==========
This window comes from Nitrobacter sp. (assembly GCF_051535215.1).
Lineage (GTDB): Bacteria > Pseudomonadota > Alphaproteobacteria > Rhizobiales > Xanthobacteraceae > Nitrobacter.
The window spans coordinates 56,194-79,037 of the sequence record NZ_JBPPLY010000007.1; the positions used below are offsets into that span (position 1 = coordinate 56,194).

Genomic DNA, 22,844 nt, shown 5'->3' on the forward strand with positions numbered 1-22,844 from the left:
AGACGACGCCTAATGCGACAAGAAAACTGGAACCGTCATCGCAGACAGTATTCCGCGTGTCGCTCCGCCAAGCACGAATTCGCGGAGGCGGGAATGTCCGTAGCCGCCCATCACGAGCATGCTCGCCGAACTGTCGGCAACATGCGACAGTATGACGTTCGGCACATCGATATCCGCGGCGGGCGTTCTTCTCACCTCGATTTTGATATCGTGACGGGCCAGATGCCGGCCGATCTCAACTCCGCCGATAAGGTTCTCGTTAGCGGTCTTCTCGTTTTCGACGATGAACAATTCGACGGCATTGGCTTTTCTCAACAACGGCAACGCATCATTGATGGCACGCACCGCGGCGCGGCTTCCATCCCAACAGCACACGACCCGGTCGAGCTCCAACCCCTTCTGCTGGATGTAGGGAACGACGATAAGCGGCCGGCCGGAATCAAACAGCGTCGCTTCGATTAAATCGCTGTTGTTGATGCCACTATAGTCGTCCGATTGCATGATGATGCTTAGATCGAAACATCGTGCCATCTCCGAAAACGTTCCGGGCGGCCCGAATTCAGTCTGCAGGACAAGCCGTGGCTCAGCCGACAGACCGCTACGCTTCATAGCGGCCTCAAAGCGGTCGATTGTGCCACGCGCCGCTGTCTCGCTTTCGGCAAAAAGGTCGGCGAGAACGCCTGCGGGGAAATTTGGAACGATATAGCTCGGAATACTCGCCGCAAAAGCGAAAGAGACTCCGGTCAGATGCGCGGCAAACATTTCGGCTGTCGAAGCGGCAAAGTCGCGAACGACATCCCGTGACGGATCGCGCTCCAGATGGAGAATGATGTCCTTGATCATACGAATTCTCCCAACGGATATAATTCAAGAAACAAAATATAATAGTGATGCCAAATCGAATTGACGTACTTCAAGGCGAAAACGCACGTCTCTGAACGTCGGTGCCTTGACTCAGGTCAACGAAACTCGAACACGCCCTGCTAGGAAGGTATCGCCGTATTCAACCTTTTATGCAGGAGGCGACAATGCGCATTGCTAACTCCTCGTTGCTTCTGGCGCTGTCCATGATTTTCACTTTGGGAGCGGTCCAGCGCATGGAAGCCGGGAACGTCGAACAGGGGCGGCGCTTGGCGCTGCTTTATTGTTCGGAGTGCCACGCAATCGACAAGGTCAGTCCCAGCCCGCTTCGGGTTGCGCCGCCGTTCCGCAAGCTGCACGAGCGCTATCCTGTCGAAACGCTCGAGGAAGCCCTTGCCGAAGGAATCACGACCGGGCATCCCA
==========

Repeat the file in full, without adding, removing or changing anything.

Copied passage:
This window comes from Nitrobacter sp. (assembly GCF_051535215.1).
Lineage (GTDB): Bacteria > Pseudomonadota > Alphaproteobacteria > Rhizobiales > Xanthobacteraceae > Nitrobacter.
The window spans coordinates 56,194-79,037 of the sequence record NZ_JBPPLY010000007.1; the positions used below are offsets into that span (position 1 = coordinate 56,194).

Genomic DNA, 22,844 nt, shown 5'->3' on the forward strand with positions numbered 1-22,844 from the left:
AGACGACGCCTAATGCGACAAGAAAACTGGAACCGTCATCGCAGACAGTATTCCGCGTGTCGCTCCGCCAAGCACGAATTCGCGGAGGCGGGAATGTCCGTAGCCGCCCATCACGAGCATGCTCGCCGAACTGTCGGCAACATGCGACAGTATGACGTTCGGCACATCGATATCCGCGGCGGGCGTTCTTCTCACCTCGATTTTGATATCGTGACGGGCCAGATGCCGGCCGATCTCAACTCCGCCGATAAGGTTCTCGTTAGCGGTCTTCTCGTTTTCGACGATGAACAATTCGACGGCATTGGCTTTTCTCAACAACGGCAACGCATCATTGATGGCACGCACCGCGGCGCGGCTTCCATCCCAACAGCACACGACCCGGTCGAGCTCCAACCCCTTCTGCTGGATGTAGGGAACGACGATAAGCGGCCGGCCGGAATCAAACAGCGTCGCTTCGATTAAATCGCTGTTGTTGATGCCACTATAGTCGTCCGATTGCATGATGATGCTTAGATCGAAACATCGTGCCATCTCCGAAAACGTTCCGGGCGGCCCGAATTCAGTCTGCAGGACAAGCCGTGGCTCAGCCGACAGACCGCTACGCTTCATAGCGGCCTCAAAGCGGTCGATTGTGCCACGCGCCGCTGTCTCGCTTTCGGCAAAAAGGTCGGCGAGAACGCCTGCGGGGAAATTTGGAACGATATAGCTCGGAATACTCGCCGCAAAAGCGAAAGAGACTCCGGTCAGATGCGCGGCAAACATTTCGGCTGTCGAAGCGGCAAAGTCGCGAACGACATCCCGTGACGGATCGCGCTCCAGATGGAGAATGATGTCCTTGATCATACGAATTCTCCCAACGGATATAATTCAAGAAACAAAATATAATAGTGATGCCAAATCGAATTGACGTACTTCAAGGCGAAAACGCACGTCTCTGAACGTCGGTGCCTTGACTCAGGTCAACGAAACTCGAACACGCCCTGCTAGGAAGGTATCGCCGTATTCAACCTTTTATGCAGGAGGCGACAATGCGCATTGCTAACTCCTCGTTGCTTCTGGCGCTGTCCATGATTTTCACTTTGGGAGCGGTCCAGCGCATGGAAGCCGGGAACGTCGAACAGGGGCGGCGCTTGGCGCTGCTTTATTGTTCGGAGTGCCACGCAATCGACAAGGTCAGTCCCAGCCCGCTTCGGGTTGCGCCGCCGTTCCGCAAGCTGCACGAGCGCTATCCTGTCGAAACGCTCGAGGAAGCCCTTGCCGAAGGAATCACGACCGGGCATCCCA